Sunday, November 18, 2007

Jordan F; A Goodrum; Misc.

The Stake President went off of his prepared notes for the Stake Priesthood Meeting, and stating that he had taken inspiration from Jordan F's lesson on James and talked to us about Peacemaking. It was heartfelt and heartwarming.

Earlier in the day A. Goodrum (who also spoke at the meeting) had made a comment in Sunday School today about how God repairs us, and I took it in the sense that a restorationist repairs a vintage or classic automobile or Alpina used to talk about restoring (often new) BMWs to what they should be.

It was a very moving thought, one I've been thinking about, and his comments tonight were no less impressive.

Finally, to cap it off, I was approached by a brother who had actually been there when I got hit, just checking on me. I'm still amazed that on what was basically an empty road at 7:00 a.m. on a Saturday I not only got hit, but someone from the church was a witness and wanted to check on me to make sure everything was ok (and had apparently talked to the police so that their name would have been on the report if I had gotten one).

I need to think more on what Alex had to say, and on peacemaking.

Some links on peacemaking:

Shangri-la Diet -- an update

Lots of water under the bridge, but the bottom line is that I've changed some things up in my routine. I did it to reduce the "ugh" factor when swallowing the oil, though it turns out to have coincided with some experiments done by others, and I'm pleased with where it has gone.

It is possible to blend the oil with lecithin or protein powder (the typical unflavored or lightly flavored with vanilla whey based protein available at every health food store, Albertsons or Central Market/Whole Foods), some water and a couple ice cubes and have the oil part basically disappear. I took the easy route and started mixing two tablespoons oil with one scoop of protein (about the same calories as a tablespoon of oil) and drinking it down with nose clips.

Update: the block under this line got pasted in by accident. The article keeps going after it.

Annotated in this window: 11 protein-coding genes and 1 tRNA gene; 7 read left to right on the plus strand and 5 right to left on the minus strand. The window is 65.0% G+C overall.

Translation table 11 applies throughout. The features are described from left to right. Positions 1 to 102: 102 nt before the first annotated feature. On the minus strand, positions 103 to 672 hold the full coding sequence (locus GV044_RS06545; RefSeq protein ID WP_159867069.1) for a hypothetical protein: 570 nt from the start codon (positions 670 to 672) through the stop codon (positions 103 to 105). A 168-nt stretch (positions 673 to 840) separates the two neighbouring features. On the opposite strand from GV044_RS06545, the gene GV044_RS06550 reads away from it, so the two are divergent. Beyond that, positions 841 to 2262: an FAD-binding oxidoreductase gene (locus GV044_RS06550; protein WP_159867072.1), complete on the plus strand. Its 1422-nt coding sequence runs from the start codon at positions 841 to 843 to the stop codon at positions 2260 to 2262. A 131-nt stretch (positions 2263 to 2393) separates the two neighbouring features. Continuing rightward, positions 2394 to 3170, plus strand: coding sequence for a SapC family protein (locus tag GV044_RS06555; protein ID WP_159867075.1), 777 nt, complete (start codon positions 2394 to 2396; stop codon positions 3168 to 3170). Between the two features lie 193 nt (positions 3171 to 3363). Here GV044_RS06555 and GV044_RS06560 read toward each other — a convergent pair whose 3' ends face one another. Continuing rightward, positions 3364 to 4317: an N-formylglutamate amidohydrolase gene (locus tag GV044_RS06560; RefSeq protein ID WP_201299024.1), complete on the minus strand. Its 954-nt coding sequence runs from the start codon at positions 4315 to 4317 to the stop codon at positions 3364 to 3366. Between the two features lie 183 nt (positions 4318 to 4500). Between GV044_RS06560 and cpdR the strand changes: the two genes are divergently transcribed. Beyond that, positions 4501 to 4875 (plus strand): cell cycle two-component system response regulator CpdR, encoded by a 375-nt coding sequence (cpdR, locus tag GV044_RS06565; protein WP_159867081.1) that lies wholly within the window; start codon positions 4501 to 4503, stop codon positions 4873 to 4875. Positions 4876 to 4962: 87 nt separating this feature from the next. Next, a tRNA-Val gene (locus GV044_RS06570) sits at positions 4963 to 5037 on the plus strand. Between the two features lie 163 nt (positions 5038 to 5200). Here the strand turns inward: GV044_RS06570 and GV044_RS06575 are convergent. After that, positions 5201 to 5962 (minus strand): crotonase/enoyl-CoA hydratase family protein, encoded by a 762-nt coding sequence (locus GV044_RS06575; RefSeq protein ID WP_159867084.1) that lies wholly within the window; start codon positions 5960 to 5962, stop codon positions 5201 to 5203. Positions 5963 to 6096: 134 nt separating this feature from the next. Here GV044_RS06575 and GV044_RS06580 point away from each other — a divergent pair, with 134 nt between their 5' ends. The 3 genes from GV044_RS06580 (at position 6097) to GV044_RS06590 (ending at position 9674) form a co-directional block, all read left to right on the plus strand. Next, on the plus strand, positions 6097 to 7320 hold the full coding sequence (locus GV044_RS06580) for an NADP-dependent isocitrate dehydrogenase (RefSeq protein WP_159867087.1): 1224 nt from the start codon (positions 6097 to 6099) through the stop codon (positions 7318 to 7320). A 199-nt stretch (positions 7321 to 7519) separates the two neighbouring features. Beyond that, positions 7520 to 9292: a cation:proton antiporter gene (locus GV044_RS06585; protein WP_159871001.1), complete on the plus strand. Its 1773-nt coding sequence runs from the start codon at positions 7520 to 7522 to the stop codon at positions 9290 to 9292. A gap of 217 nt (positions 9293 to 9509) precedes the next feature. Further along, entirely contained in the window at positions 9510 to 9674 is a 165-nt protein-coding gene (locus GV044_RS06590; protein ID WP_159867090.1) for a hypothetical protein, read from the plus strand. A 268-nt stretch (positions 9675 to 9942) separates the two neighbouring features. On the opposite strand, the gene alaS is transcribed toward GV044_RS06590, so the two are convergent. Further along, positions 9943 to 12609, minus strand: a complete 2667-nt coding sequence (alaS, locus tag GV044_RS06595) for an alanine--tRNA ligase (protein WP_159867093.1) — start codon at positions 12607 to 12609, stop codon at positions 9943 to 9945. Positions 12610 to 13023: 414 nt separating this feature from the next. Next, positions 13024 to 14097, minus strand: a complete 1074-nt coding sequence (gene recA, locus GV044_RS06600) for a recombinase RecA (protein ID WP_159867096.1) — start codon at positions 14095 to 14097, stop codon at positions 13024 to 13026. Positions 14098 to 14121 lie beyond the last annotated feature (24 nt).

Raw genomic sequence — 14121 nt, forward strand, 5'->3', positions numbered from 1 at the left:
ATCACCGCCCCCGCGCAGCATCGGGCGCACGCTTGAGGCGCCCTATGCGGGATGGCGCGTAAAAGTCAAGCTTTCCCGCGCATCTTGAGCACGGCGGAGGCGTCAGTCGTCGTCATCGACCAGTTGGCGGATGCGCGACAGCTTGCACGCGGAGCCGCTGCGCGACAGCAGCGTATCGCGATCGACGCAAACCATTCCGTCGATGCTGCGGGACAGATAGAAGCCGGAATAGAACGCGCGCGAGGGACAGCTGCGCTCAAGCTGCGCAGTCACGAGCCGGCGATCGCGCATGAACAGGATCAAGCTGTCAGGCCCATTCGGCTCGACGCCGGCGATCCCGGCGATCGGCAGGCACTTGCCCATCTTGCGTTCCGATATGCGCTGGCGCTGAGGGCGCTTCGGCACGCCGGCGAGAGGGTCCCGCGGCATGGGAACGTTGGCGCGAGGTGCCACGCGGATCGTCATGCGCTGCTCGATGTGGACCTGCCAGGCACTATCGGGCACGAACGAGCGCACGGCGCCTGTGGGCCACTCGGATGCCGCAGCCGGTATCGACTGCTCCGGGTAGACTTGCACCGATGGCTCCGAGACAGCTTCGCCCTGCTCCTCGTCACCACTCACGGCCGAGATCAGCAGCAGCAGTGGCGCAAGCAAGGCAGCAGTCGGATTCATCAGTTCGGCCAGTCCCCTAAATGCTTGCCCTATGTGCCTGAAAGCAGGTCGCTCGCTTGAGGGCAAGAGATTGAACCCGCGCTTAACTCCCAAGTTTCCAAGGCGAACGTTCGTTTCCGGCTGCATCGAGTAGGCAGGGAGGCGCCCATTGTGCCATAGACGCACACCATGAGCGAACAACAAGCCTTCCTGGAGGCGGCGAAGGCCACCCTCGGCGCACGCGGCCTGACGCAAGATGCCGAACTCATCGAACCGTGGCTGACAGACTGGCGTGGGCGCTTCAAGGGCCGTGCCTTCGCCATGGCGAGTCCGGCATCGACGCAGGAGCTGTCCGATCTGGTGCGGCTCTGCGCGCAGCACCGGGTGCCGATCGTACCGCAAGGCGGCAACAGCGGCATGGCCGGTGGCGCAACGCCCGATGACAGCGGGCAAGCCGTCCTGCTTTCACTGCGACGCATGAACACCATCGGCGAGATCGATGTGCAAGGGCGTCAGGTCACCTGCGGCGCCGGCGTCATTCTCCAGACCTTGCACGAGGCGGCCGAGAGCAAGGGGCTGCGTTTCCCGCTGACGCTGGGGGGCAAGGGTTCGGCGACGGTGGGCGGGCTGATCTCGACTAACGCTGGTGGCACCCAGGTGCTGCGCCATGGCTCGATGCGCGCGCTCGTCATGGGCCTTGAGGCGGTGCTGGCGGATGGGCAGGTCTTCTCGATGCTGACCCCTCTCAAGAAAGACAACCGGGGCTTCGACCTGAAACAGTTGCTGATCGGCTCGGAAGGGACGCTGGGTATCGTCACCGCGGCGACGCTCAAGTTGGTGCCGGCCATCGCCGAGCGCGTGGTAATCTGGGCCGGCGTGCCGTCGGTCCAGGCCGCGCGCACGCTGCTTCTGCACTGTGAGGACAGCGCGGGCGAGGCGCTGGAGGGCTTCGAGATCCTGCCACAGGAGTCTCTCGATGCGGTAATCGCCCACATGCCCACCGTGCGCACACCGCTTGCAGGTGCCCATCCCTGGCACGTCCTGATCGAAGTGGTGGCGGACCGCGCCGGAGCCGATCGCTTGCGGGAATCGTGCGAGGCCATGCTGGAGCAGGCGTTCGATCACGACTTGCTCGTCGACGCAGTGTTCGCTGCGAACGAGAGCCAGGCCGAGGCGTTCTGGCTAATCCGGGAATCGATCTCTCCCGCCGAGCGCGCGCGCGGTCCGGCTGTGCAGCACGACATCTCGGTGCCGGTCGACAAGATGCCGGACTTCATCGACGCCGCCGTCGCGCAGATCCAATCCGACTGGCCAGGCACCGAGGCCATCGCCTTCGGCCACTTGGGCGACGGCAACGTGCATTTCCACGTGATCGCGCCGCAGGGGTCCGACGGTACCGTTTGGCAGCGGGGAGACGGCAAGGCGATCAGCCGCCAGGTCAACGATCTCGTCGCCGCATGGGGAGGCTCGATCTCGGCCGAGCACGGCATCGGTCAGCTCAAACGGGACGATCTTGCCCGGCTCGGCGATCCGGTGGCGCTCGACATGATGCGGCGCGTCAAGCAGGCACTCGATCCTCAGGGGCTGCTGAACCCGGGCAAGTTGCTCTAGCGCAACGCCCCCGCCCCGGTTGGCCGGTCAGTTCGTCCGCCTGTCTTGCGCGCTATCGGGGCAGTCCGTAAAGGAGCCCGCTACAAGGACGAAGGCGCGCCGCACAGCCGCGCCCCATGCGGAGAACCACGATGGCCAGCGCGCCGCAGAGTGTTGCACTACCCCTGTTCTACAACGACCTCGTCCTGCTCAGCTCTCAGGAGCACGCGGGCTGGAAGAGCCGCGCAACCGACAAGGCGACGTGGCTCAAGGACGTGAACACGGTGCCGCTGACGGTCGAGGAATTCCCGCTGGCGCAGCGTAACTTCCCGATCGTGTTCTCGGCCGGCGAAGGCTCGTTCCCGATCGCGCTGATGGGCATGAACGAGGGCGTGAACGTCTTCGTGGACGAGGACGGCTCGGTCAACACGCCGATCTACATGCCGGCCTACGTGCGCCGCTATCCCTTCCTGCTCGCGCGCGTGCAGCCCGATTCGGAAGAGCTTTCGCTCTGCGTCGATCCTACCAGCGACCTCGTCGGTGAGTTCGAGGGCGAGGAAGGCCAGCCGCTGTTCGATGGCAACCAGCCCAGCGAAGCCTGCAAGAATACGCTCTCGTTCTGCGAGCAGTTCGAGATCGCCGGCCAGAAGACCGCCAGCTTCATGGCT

Now protein powder by itself just never worked for me. Has not seemed to work that well for most people who tried it. However, with the oil it worked just fine, and it meant that I was getting more than enough protein every day (26 grams just from the SLD calories).

I then ran across some discussions of natural high protein sources being used for SLD calories (SLD calories are flavorless calories consumed at least an hour away from any other flavor in order to move the set point). Unlike pure protein supplements, these are highly effective as SLD calories.

Currently I have the following for breakfast every day:

1 cup fat free cottage cheese
1 tablespoon oil (flax or walnut oil)
One scoop protein powder
1/4 cup chopped oats (for texture and fiber)
2 ice cubes (to make it blend better) and some water.